Maps & Streetview . Wardriving is using a vehicle to find unsecured or easily hacked wifi hotspots. Google, did not have internet access to many places to enable their map products.  In many areas, Google tapped in private wifi routers to enable their mapping capabilities. Google recovered a lot of data from their quest to map the world.

Technical experts in Canada, France, and the Netherlands discovered that the payload data included names, telephone numbers, credit information, passwords, messages, e-mails, and chat transcripts, as well as records of online dating, pornography, browsing behavior, medical information, location data, photos, and video and audio files. They concluded that such data packets could be stitched together for a detailed profile of an identifiable person.

Though Google vigorously denied this type data collection, it had be found out they had specifically selected an internal engineer who was renown for his expertise in wardriving. [Wardriving]

The Google ToolBar – A few may remember when Microsoft Internet Explorer dominated the search market. The Google Toolbar was brilliant idea and a trojan horse. It allowed for users to search on Google without even going to Google website. During the early 2000s, Microsoft had over 95% of the browser marketshare, and Google piggybacked off its ubiquity.  It simple to install but nearly impossible to uninstall completely. In some cases it kept tracking users after it would be uninstalled. The Google toolbar appeared in the year 2000, but has evolved to just putting your search search term directly into URL bar.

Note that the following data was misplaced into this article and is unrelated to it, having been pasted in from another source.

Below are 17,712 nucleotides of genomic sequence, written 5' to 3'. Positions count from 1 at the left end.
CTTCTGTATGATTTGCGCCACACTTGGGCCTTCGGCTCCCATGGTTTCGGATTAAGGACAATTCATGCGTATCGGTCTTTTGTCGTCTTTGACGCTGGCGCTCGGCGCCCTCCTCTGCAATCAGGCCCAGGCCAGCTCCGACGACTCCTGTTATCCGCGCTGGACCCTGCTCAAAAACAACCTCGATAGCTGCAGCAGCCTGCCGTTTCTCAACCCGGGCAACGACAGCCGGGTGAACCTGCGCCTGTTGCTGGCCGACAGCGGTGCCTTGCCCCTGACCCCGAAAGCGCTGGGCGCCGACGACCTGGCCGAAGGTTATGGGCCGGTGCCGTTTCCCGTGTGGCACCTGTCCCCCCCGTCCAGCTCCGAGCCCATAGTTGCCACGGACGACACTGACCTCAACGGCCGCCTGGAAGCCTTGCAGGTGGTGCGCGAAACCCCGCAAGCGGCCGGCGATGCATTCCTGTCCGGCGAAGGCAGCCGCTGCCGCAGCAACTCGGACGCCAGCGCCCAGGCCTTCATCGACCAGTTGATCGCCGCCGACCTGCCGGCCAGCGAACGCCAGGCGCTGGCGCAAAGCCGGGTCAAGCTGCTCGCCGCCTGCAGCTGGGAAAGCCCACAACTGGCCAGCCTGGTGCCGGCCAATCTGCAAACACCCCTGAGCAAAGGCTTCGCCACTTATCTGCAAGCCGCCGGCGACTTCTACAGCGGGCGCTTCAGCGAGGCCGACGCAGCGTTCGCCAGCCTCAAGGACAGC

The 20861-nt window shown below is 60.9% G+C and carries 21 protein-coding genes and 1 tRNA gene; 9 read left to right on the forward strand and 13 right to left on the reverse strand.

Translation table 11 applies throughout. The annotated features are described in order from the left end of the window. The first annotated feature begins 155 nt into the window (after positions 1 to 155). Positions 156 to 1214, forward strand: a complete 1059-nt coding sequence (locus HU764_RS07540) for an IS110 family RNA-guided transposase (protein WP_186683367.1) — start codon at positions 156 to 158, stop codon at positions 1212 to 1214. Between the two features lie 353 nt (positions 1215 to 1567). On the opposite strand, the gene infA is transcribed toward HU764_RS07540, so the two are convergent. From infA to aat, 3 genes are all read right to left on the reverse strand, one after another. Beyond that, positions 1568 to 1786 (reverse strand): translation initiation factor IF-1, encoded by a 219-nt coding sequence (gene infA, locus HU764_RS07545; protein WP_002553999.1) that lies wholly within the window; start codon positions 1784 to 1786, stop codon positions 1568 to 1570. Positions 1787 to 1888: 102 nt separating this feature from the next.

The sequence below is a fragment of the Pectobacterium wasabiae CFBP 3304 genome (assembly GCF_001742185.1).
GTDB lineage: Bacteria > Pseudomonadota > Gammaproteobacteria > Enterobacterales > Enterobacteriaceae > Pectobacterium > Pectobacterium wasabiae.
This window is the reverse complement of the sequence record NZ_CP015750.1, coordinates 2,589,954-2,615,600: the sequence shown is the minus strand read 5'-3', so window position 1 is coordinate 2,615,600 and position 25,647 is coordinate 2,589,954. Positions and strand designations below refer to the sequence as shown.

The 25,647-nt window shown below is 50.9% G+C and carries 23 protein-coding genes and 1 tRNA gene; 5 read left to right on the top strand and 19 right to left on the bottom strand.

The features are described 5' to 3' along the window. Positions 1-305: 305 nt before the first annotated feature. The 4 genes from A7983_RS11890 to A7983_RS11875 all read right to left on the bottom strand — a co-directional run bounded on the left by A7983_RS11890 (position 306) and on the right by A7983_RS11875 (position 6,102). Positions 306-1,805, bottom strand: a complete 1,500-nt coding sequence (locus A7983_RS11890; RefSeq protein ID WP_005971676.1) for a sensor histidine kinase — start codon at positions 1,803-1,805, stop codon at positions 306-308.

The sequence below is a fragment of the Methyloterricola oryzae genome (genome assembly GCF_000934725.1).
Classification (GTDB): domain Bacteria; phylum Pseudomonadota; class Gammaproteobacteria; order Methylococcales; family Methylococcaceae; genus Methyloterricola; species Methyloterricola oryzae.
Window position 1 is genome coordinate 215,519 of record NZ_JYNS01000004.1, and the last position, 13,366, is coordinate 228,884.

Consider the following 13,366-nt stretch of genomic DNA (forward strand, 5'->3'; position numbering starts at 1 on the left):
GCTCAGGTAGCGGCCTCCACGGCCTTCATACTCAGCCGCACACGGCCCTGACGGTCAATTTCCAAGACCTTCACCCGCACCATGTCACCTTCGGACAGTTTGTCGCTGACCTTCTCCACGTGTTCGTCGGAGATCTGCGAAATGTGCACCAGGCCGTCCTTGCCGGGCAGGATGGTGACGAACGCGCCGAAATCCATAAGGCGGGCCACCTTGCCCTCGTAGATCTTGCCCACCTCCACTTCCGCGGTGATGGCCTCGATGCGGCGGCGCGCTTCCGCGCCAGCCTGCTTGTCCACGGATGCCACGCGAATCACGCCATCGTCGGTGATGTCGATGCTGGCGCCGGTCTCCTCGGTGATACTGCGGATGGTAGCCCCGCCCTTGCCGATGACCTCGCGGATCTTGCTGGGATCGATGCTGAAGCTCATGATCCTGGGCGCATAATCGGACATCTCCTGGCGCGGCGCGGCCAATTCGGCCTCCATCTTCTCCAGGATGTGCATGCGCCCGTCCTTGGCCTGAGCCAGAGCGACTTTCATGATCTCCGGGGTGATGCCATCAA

[Google reCaptcha]

Google reCaptcha – What is so bad about a cute little button that asks if you are a robot? Googles war on spam bots, actually captures your browsing information, such as what site you are on, your ip information where your browser moves and a screenshot of the entire web page that you are on . Here are some other things to be aware of:

Data Laundering. By its own behaviourial precedent, Google has created hydra by proxy. Google has emboldened others to tap in to the data ‘free collection’ with hopes for a cashing out big. To get an idea how much this market has grown, check out the Martech infographic. Visually it is staggering, looking closer to the million dollar home page project than a standard marketing infographic:

do know evil

[Martech Chart]

All these companies will likely use some type of Google tool (analytics, ads, captcha, tagmanager, datastudio) to collect data for their systems and in a sense, become data laundering service for Google.

 

Understanding Google’s digital priesthood. You can have (some) privacy, you just can’t have choice.

In 2017, Google generated 20 Petabytes of data day, which would mean roughly 6,798,655,000 Gigabytes of data per year. I am sure that number has grown since then. What does Google do with this data?

In essence, your actions are the raw material to feed Google’s actually customers: the Advertisers. In this sense, its not you, its what you do. This becomes a very important distinction [decision righs footnote], as it allowed for sidestepping privacy issues: